Cable modem and OS 9.1: drops connection after 60 seconds

Discussion in 'General Mac Discussion' started by Luminous, Apr 28, 2004.

  1. Luminous macrumors newbie

    Apr 28, 2004
    Well to be more precise, my mac forgets it's connected after about 60 seconds of a boot.

    Just had wireless installed today; company says they will only involve themselves physically up to the cable modem and don't provide info on the computer end.

    However, have TCP/IP set up as far as the installer guys knew, and it looks to me like it should work: Ethernet, DHCP, all other boxes blank except for a few IPs in the name server box. And it does work....for 60 seconds. Literally. Then poof. My lil imac (333 G3 on 9.1) doesn't know it's online anymore, and I can't connect to or do anything.

    Everything is fine on the hardware end; installer dudes hooked up one of their laptops to the cable modem while we were noticing this problem, and their windows machine stayed connected fine. Also all lights on the cable modem are in proper order :p.

    I have been combing the web on my trusty old dialup connection all afternoon now and haven't found an answer to this yet. I did, however, find one post on another site from a guy with the exact same problem (same version of MacOS btw); unfortunately his post didn't get any replies.

    So...any thoughts on how to stay connected for more than a minute?
  2. Sun Baked macrumors G5

    Sun Baked

    May 19, 2002
    This was a big problem back in the Mac OS 9 period, there was a problem with OS 9 dropping the connection when hooked up via DHCP.

    Worked fine with a static IP address, but was quite problematic with the DHCP lease.

    If your provider gives you a static IP address, try that instead of DHCP.

    Otherwise you may end up having to get a router and connecting to the router with a static IP address.
  3. windowsblowsass macrumors 6502a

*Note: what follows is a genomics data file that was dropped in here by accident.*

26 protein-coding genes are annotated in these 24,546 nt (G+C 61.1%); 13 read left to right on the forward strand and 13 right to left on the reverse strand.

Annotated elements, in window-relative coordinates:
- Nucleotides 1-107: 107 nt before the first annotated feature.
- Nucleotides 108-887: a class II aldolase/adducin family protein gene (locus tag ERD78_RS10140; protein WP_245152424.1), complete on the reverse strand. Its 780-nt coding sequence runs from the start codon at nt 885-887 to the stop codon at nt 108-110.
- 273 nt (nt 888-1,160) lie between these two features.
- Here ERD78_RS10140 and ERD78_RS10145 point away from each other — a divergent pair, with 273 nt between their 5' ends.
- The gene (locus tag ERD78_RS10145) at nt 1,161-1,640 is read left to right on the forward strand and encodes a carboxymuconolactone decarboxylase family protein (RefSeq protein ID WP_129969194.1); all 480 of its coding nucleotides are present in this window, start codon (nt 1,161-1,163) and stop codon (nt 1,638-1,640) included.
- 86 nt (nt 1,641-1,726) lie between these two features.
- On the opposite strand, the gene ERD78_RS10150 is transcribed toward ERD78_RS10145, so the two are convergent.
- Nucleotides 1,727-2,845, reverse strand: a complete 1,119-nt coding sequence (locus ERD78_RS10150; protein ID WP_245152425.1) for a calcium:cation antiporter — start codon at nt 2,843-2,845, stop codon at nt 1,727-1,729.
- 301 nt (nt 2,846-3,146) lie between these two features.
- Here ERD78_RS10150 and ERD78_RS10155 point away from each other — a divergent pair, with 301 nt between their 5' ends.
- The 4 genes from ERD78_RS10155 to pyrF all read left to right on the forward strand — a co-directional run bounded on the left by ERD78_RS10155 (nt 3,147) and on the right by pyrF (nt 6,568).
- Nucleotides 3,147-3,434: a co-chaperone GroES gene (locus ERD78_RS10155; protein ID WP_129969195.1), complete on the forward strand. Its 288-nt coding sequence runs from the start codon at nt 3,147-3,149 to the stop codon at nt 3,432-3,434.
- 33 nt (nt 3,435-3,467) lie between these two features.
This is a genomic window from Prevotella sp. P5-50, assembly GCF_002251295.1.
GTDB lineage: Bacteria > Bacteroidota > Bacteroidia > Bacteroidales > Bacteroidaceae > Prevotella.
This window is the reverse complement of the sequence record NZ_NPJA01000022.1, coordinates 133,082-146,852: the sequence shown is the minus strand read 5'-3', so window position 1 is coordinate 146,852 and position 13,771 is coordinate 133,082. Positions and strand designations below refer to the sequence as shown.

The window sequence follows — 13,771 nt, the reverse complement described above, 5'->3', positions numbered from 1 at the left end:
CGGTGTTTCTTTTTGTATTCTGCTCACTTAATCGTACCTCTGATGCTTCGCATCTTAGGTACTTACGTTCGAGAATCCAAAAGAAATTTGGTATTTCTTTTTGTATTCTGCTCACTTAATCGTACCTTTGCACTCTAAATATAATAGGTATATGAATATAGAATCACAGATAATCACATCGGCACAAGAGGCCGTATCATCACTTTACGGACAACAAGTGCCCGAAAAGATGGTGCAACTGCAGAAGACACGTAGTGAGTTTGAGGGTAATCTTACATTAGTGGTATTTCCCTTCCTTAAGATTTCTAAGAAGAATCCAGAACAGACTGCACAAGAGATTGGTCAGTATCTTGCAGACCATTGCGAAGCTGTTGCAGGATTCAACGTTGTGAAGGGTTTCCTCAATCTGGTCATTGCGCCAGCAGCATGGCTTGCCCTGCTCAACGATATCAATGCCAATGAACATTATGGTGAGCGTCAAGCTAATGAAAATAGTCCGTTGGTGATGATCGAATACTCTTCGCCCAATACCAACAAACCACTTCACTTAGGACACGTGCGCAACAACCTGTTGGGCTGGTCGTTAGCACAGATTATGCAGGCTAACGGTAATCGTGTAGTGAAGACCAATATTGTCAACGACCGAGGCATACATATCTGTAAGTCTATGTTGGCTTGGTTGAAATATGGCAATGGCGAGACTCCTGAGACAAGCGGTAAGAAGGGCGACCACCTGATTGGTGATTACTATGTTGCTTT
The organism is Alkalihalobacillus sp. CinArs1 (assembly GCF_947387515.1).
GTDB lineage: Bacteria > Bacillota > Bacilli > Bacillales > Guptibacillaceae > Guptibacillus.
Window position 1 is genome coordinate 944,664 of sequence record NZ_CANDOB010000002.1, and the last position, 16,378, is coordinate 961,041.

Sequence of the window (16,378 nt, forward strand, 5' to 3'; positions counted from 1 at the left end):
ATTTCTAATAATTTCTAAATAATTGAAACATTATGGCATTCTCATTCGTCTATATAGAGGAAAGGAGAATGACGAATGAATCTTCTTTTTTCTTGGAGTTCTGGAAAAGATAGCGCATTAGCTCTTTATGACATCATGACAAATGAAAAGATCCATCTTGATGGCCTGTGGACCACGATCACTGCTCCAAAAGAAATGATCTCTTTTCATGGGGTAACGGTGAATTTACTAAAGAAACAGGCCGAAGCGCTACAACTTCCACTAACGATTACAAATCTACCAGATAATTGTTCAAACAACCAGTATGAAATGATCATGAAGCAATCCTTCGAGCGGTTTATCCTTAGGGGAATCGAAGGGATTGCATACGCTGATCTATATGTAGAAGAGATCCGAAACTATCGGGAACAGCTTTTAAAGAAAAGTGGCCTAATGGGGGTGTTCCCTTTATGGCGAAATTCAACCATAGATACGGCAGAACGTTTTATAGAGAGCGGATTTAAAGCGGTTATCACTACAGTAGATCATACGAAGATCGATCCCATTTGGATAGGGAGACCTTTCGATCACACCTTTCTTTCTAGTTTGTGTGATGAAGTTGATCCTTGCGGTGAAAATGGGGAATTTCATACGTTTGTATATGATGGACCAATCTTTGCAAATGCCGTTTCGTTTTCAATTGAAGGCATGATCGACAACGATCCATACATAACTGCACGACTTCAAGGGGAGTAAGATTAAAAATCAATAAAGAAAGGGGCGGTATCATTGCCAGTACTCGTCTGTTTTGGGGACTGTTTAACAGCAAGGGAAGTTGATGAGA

Jan 25, 2004
    i never had a problem but if ou want a free os upgrade do the folloing get a dumbass tech let him convince him self that for your modem to work u need an os upgrade go out and buy it later find out you didnt need it then call and bitch voila free os upgrade :D
  4. windowsblowsass macrumors 6502a

    Jan 25, 2004
    did you try upgrading to 9.2
  5. applemacdude macrumors 68040


    Mar 26, 2001
    Over The Rainbow
    Yeah 9.2 fixes this "bug"
  6. Luminous thread starter macrumors newbie

    Apr 28, 2004
    Thanks to all for your prompt replies!
    Yeah, I think first I'll try the path of least resistance and ask if they can provide a static address. Somehow I doubt that will fly; it's too simple.

    I'd like to try the 9.2 update. Lucky me, Apple's "export agreement" page is acting hinky so it's impossible to dl it atm. Grrr!

    I've been seeking answers to this problem all day and I seem to keep running across a router as a potential solution. Forgive me for being dense, because I'm 100% new to networking. If my Mac can't handle a dynamic address, how does a router help? Does the router take care of the dynamic addressing and somehow let the mac have a static one?
  7. jeremy.king macrumors 603


    Jul 23, 2002
    Fuquay Varina, NC
    Yes, you can assign a "local" static IP, which means that your network can have its own set of IP addresses usually in the 192.168.1.X range while the router handles the dynamic IP assigned to your broadband modem (i.e. your external IP address).
  8. wrldwzrd89 macrumors G5


    Jun 6, 2003
    Solon, OH